From the current issue of the UTNE Reader (March/April 2013), this is a lengthy excerpt from Howard Bloom's newest book, The God Problem: How A Godless Cosmos Creates. This is another book I have purchased and have yet to read. So many books, so little time.
By Howard Bloom
"The God Problem: How A Godless Cosmos Creates" attempts to reshape thinking on science and form conclusions about the existential question of how a godless cosmos creates itself.Cover Courtesy Prometheus Books
God's war crimes, Aristotle's sneaky tricks, Galileo's creationism, Newton's intelligent design, entropy's errors, Einstein's pajamas, John Conway's game of loneliness, Information Theory's blind spot, Stephen Wolfram's New Kind Of Science, and six monkeys at six typewriters getting it wrong. What do these have to do with the birth of a universe and with your need for meaning? Everything, as Howard Bloom tries to explain in The God Problem (Prometheus Books, 2012).
Bloom leads a scientific expedition into the secret heart of a cosmos you've never seen: An electrifyingly inventive, obsessive-compulsive cosmos. A cosmos of screaming, stunning surprise. A cosmos that's the biggest invention engine — the biggest breakthrough maker, the biggest creator — of all time. The following excerpt sets up the journey by posing the ultimate question: How does the cosmos create?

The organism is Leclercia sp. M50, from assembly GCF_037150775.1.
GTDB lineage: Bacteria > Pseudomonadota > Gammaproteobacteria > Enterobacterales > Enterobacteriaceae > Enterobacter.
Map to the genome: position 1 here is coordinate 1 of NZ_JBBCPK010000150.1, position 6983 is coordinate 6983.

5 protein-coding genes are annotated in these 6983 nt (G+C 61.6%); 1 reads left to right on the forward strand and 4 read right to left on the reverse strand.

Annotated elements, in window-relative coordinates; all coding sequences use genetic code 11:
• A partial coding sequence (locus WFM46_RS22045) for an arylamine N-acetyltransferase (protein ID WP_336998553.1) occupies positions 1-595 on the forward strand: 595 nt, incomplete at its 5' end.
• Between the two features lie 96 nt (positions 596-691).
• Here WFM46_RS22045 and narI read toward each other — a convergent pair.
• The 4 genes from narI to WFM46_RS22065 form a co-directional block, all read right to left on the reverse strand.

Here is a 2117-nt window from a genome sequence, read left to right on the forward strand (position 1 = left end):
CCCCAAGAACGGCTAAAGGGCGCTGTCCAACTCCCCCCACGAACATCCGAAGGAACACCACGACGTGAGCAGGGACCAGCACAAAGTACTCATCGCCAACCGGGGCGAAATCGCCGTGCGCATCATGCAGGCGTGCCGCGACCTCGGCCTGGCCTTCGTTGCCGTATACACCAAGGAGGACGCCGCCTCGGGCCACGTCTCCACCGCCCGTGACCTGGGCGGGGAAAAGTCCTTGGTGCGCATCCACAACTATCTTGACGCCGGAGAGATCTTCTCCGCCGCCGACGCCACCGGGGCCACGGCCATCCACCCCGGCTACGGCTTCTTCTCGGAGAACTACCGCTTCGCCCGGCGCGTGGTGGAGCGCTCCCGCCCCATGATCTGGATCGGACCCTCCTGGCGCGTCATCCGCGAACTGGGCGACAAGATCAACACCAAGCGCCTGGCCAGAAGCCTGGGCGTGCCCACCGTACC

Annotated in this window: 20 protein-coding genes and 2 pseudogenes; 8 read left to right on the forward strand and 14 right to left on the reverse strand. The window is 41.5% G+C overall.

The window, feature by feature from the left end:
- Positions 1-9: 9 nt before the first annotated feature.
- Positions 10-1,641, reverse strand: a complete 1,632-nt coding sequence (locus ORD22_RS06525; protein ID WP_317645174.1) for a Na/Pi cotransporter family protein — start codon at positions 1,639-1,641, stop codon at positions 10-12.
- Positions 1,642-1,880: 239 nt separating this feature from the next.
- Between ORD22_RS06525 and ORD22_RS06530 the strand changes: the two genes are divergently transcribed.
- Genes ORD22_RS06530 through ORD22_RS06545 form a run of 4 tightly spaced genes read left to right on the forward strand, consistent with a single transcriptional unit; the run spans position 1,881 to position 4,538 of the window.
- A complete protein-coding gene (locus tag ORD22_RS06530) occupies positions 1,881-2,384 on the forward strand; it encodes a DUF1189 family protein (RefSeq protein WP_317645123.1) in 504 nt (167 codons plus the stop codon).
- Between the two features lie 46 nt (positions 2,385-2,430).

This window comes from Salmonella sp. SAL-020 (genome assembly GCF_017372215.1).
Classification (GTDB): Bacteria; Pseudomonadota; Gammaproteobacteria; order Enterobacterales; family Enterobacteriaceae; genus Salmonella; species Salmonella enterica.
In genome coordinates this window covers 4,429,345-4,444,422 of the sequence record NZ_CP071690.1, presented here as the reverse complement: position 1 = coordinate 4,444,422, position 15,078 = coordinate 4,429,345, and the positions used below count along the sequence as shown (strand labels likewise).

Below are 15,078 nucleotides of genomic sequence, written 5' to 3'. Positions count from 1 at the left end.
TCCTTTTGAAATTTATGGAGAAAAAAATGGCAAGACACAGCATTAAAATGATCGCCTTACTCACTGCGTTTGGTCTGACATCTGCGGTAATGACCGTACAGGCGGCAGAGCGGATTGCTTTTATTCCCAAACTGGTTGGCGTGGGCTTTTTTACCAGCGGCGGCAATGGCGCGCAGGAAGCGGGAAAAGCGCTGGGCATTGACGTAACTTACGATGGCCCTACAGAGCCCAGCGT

Imagine this. You are a twelve-year-old in a godforsaken steel town that once helped suture the Great Lakes to the Atlantic coast of North America and Europe. A city that, for you, is a desert—a wasteland without other minds that welcome you. Buffalo, New York.
Your bar mitzvah is coming up. (Congratulations—you are Jewish for a day.) And you are avoiding a huge confession. One that will utterly change your life. A confession about one of the biggest superstars of human history. God.
You are not a popular kid. In fact, other kids either ignore you or try with all their might to keep you from getting anywhere near their backyard play sessions, their baseball diamonds, their clubs, and their parties. When they do pay attention to you, it’s to take aim. They kick soccer balls in your face. They grab your hat and play toss with it over your head while you run back and forth trying to yank it out of the heights above your reach. Or they pry your textbooks from your arms and throw them on a lawn covered with dog droppings.
No one your age wants you in Buffalo, New York.
But at the age of ten you discover a clique that does welcome you. Why? It’s a clique of dead men. And dead men have no choice. The two heroes you glue yourself to, two heroes not in a position to object if you tag along and join them in their games, are Galileo and Anton van Leeuwenhoek. These are men who shuffled off this mortal coil roughly three hundred years ago. But they put you on a quest, a mission, an adventure that will last you a lifetime.